What is known?
Health services and governments need to know how many cancer diagnoses are expected ten or fifteen years into the future for planning and policy development. Often, published cancer projections do not include information about the high level of uncertainty that those projections have.
What is new?
We projected the annual numbers and rates of cancer diagnoses in Australia up to 2031 for some of the most common cancer types. We also estimated how certain we could be in those projections. The number of diagnoses for these types of cancer will be 50% greater in 2031 than in 2016. The increase is mostly due to the increasing and ageing population, however, for some cancer types, notably liver cancer among males and females and lung cancer among females, diagnosis rates are expected to increase even after accounting for increases in population and ageing.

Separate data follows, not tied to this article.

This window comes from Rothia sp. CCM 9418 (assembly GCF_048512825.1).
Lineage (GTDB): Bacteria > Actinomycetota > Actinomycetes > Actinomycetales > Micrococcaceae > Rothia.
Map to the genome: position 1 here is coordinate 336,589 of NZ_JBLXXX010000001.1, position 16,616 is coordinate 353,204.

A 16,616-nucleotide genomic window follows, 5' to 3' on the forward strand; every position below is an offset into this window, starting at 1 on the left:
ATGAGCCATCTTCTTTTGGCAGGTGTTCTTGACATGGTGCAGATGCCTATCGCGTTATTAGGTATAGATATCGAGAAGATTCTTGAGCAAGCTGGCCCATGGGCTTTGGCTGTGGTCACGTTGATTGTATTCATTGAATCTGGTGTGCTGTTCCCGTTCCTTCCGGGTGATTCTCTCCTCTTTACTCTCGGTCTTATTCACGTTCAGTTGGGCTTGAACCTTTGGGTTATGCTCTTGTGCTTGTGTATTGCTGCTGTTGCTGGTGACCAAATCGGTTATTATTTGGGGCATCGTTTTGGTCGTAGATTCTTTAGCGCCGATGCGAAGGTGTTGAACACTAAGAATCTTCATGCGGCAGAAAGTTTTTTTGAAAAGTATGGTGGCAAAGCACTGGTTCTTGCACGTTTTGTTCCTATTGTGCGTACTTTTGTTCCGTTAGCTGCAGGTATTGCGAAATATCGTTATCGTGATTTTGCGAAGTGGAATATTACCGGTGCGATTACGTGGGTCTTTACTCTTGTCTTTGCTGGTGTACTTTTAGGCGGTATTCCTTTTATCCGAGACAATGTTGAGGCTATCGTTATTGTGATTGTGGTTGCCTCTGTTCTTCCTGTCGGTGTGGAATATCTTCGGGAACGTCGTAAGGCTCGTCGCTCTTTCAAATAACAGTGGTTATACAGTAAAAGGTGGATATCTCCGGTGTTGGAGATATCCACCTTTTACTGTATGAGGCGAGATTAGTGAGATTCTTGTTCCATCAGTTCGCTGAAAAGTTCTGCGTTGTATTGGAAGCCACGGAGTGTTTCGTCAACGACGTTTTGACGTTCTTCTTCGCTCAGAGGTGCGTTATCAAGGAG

What does this mean?
The increases in the number of cancer diagnoses expected over the next 15 years highlight the need for interventions to improve health behaviours for the population as a whole. Modifiable health behaviours associated with the increases in diagnoses include nutrition, physical activity and healthy weight and management of hepatitis B and C infections.
Contact: Jess Cameron
Reference: Cameron JK, Baade PD. Projections of the future burden of cancer in Australia using Bayesian age-period-cohort models. Cancer Epidemiology. 2021. doi: 10.1016/j.canep.2021.101935.